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Mobile Communication Service Inc. v. WebReg, RN Case No. D2005-1304

Mobile Communication Service Inc. v. WebReg, RN Case No. D2005-1304

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WIPO Arbitration and Mediation Center
ADMINISTRATIVE PANEL DECISION

Mobile Communication Service Inc. v. WebReg, RN Case No. D2005-1304

1. The Parties Complainant is Mobile Communication Service Inc., doing business as Mobilcom, Meadville, Pennsylvania, United States of America, appearing pro se. Respondent is WebReg, RN, Washington, DC, United States of America, represented by Ari Goldberger of the ESQwire.com Law Firm, Cherry Hill, New Jersey, United States of America.

2. The Domain Name an
WIPO Arbitration and Mediation Center
ADMINISTRATIVE PANEL DECISION

Mobile Communication Service Inc. v. WebReg, RN Case No. D2005-1304

1. The Parties Complainant is Mobile Communication Service Inc., doing business as Mobilcom, Meadville, Pennsylvania, United States of America, appearing pro se. Respondent is WebReg, RN, Washington, DC, United States of America, represented by Ari Goldberger of the ESQwire.com Law Firm, Cherry Hill, New Jersey, United States of America.

2. The Domain Name an

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Published by: LEX-57 the lex engine on Dec 13, 2010
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01/06/2011

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WIPO Arbitration and Mediation Center 
 
ADMINISTRATIVE PANEL DECISION
Mobile Communication Service Inc. v. WebReg, RNCase No. D2005-1304
 
1. The Parties
Complainant is Mobile Communication Service Inc., doing business as Mobilcom,Meadville, Pennsylvania, United States of America, appearing
 pro se.
Respondent is WebReg, RN, Washington, DC, United States of America, represented byAri Goldberger of the ESQwire.com Law Firm, Cherry Hill, New Jersey,United States of America. 
2. The Domain Name and Registrar
The disputed domain name <mobilcom.com> (the “Domain Name”) is registered with Network Solutions, LLC (the “Registrar”). 
3. Procedural History
The Complaint was filed with the WIPO Arbitration and Mediation Center (the “Center”)on December 15, 2005. On December 19, 2005, the Center transmitted by email to theRegistrar a request for registrar verification; on December 21, 2005, the Registrar transmitted by email to the Center its verification response confirming that Respondent is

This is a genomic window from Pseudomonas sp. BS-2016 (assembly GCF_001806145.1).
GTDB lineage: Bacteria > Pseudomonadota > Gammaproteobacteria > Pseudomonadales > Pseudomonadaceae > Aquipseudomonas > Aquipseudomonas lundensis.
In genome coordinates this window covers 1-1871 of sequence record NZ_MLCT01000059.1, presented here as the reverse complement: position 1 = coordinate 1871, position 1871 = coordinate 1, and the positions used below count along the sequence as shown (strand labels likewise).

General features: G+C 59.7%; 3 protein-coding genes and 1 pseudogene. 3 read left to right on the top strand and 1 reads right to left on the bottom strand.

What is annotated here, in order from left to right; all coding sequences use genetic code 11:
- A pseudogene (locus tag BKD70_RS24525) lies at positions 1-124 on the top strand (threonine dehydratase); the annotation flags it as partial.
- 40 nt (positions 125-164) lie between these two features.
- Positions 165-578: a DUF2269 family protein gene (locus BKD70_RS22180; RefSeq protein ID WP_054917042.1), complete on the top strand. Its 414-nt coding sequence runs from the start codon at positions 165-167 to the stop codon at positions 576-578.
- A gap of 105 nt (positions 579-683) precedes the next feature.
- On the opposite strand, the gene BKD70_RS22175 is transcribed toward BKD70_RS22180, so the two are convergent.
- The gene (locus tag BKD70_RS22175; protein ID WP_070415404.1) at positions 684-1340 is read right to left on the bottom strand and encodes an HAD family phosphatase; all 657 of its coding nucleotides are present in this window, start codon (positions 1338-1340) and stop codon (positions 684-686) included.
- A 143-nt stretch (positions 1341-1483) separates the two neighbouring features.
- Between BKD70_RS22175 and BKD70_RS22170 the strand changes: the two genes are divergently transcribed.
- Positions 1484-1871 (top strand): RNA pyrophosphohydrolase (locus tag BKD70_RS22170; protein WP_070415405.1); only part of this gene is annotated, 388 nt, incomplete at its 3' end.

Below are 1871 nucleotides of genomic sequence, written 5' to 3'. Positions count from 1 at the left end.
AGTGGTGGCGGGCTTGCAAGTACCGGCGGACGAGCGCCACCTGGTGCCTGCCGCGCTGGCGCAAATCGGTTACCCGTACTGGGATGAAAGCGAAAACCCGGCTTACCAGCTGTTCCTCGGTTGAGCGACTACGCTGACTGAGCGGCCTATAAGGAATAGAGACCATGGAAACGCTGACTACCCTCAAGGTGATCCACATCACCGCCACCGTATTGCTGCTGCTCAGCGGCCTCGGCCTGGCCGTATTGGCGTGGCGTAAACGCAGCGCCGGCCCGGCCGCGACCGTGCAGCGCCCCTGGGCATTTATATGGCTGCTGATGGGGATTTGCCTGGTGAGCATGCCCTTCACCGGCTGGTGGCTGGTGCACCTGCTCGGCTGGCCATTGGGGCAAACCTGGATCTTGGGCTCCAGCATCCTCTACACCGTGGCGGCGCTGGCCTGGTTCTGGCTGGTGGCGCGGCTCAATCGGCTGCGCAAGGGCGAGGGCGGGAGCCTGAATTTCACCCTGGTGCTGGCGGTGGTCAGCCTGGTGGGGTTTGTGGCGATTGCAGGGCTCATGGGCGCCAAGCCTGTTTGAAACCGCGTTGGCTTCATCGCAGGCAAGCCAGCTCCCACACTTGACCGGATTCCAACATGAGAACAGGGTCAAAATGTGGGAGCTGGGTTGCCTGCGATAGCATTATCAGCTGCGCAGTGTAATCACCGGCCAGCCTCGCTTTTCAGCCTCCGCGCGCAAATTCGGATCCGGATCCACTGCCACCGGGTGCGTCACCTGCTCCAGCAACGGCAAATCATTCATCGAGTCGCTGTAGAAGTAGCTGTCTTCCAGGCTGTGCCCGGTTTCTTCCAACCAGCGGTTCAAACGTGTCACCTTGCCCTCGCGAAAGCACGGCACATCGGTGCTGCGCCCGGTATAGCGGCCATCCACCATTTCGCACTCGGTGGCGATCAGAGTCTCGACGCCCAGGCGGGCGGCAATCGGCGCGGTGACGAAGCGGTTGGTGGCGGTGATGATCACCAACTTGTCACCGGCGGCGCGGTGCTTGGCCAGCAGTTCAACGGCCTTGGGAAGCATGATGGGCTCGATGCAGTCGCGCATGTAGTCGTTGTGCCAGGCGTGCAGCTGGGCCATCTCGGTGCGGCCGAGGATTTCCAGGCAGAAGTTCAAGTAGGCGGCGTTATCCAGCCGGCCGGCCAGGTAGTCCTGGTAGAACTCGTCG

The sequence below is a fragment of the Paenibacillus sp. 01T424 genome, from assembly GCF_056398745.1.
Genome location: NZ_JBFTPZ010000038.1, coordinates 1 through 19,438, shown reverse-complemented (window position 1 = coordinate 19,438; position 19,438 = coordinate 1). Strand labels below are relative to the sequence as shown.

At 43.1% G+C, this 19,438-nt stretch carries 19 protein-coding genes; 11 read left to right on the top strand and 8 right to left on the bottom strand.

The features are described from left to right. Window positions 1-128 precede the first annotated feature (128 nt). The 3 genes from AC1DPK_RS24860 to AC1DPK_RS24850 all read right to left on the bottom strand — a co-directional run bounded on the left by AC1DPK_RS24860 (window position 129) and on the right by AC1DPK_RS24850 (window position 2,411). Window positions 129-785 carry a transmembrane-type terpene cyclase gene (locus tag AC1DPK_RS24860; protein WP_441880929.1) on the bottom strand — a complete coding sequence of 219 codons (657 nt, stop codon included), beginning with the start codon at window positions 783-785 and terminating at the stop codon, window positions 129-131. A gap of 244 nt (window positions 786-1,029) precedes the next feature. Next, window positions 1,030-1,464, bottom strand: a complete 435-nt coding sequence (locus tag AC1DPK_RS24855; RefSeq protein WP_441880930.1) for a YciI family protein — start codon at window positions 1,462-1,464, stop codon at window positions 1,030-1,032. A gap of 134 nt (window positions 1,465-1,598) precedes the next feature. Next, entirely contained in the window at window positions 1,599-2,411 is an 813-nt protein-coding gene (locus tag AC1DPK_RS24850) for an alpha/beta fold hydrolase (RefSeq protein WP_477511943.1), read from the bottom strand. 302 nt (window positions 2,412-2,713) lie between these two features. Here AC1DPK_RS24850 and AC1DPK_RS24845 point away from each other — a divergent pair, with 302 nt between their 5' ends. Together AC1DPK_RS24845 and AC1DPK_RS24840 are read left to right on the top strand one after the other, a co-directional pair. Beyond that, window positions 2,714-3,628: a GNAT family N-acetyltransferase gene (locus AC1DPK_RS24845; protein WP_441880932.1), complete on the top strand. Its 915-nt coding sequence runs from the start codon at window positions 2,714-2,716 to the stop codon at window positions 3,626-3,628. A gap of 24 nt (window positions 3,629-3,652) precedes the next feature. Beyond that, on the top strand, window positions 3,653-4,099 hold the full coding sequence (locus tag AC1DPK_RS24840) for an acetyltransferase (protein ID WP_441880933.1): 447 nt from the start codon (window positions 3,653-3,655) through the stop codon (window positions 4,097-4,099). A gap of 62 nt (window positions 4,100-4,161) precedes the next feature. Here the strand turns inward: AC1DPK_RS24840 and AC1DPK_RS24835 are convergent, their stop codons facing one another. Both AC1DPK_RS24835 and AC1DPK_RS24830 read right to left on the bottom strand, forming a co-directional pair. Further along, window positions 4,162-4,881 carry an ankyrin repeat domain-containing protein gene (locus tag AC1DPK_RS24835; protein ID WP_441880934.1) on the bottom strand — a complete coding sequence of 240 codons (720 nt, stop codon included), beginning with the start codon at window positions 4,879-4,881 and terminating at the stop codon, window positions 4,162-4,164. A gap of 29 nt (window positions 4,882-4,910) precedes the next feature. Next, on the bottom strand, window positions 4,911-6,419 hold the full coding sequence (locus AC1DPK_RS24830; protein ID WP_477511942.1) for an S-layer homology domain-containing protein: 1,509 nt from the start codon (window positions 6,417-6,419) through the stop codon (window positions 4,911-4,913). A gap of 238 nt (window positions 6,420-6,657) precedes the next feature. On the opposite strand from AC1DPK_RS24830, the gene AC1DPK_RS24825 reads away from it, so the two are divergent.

listed as the registrant and providing the contact details for the administrative, billing, andtechnical contact. The Center verified that the Complaint satisfied the formalrequirements of the Uniform Domain Name Dispute Resolution Policy (the “Policy”), theRules for Uniform Domain Name Dispute Resolution Policy (the “Rules”), and theWIPO Supplemental Rules for Uniform Domain Name Dispute Resolution Policy.In accordance with the Rules, paragraphs 2(a) and 4(a), the Center formally notifiedRespondent of the Complaint, and the proceedings commenced on December 29, 2005.In accordance with the Rules, paragraph 5(a), the due date for Response was January 18,2006. There is no dispute that Respondent received timely notice of the Center’snotification of the commencement of the proceedings.Respondent did not submit a timely Response. Accordingly, the Center notifiedRespondent’s default on January 19, 2006.Later on January 19, 2006, the Center received an email from Respondent’s counselrequesting, under the “exceptional cases” provision of paragraph 5(d) of the Rules, anextension of the deadline by which Respondent would be permitted to submit itsResponse. Respondent based its request on an alleged clerical error by which it hadentered the deadline in its calendar as January 28, 2006, instead of the actual deadline,January 18, 2006. Respondent’s counsel further stated that he would submit a Response“as soon as possible” and requested that the Center grant an extension untilJanuary 28, 2006.The Center acknowledged receipt of Respondent’s counsel’s email communication onFriday, January 20, 2006, and referred Respondent’s request for an extension of the filingdeadline to Complainant (because paragraph 5(d) of the Rules permits extensions if agreed to by the parties or the provider). On Monday, January 23, 2006, Complainantinformed the Center that it did not consent to Respondent’s request. The Center informedthe parties on Tuesday, January 24, 2006, that the Center would proceed to appoint thePanel. The Center also informed Respondent that it should file its submission, but that thedecision of whether to accept the Response would remain in the sole discretion of thePanel.On Friday, January 27, 2006, Respondent submitted a Petition for Consideration of Late-Filed Response, along with a copy of the proposed Response. In its Petition, Respondentrepeated the reason for its late filing, claiming that it only learned of the actual deadlineon January 19, 2006, when it received the notice of default from the Center. Respondentfurther claimed that it could not file its submission immediately upon learning of thedefault because its counsel was engaged in another WIPO filing, which was due onJanuary 25, 2006. Respondent therefore requested that the Panel accept the late-filedResponse in the interest of “fairness and substantial justice” pursuant to the Panel’sauthority under paragraph 10(c) of the Rules, which allows the Panel to “extend, inexceptional cases, a period of time fixed by these Rules.”